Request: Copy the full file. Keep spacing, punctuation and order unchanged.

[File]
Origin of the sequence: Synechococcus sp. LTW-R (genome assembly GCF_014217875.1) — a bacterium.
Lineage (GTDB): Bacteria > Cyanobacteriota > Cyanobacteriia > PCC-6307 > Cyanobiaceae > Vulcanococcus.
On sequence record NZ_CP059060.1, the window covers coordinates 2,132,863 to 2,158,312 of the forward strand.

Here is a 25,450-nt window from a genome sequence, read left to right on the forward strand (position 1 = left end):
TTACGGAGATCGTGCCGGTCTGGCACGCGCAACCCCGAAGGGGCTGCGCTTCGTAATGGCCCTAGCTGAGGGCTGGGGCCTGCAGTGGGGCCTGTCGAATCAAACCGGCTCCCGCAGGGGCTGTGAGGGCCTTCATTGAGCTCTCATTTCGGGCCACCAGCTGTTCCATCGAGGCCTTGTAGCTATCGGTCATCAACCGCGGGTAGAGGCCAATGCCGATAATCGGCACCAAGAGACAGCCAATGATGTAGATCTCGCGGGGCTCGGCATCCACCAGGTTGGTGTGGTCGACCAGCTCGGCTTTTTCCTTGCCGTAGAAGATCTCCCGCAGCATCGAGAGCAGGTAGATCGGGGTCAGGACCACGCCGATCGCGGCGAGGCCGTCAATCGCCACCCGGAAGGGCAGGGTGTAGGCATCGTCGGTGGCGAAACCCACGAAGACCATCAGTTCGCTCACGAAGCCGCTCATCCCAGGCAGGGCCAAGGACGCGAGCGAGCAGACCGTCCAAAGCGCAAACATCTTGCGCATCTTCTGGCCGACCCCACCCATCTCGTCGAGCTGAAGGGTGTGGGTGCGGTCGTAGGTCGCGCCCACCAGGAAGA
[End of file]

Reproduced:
Origin of the sequence: Synechococcus sp. LTW-R (genome assembly GCF_014217875.1) — a bacterium.
Lineage (GTDB): Bacteria > Cyanobacteriota > Cyanobacteriia > PCC-6307 > Cyanobiaceae > Vulcanococcus.
On sequence record NZ_CP059060.1, the window covers coordinates 2,132,863 to 2,158,312 of the forward strand.

Here is a 25,450-nt window from a genome sequence, read left to right on the forward strand (position 1 = left end):
TTACGGAGATCGTGCCGGTCTGGCACGCGCAACCCCGAAGGGGCTGCGCTTCGTAATGGCCCTAGCTGAGGGCTGGGGCCTGCAGTGGGGCCTGTCGAATCAAACCGGCTCCCGCAGGGGCTGTGAGGGCCTTCATTGAGCTCTCATTTCGGGCCACCAGCTGTTCCATCGAGGCCTTGTAGCTATCGGTCATCAACCGCGGGTAGAGGCCAATGCCGATAATCGGCACCAAGAGACAGCCAATGATGTAGATCTCGCGGGGCTCGGCATCCACCAGGTTGGTGTGGTCGACCAGCTCGGCTTTTTCCTTGCCGTAGAAGATCTCCCGCAGCATCGAGAGCAGGTAGATCGGGGTCAGGACCACGCCGATCGCGGCGAGGCCGTCAATCGCCACCCGGAAGGGCAGGGTGTAGGCATCGTCGGTGGCGAAACCCACGAAGACCATCAGTTCGCTCACGAAGCCGCTCATCCCAGGCAGGGCCAAGGACGCGAGCGAGCAGACCGTCCAAAGCGCAAACATCTTGCGCATCTTCTGGCCGACCCCACCCATCTCGTCGAGCTGAAGGGTGTGGGTGCGGTCGTAGGTCGCGCCCACCAGGAAGA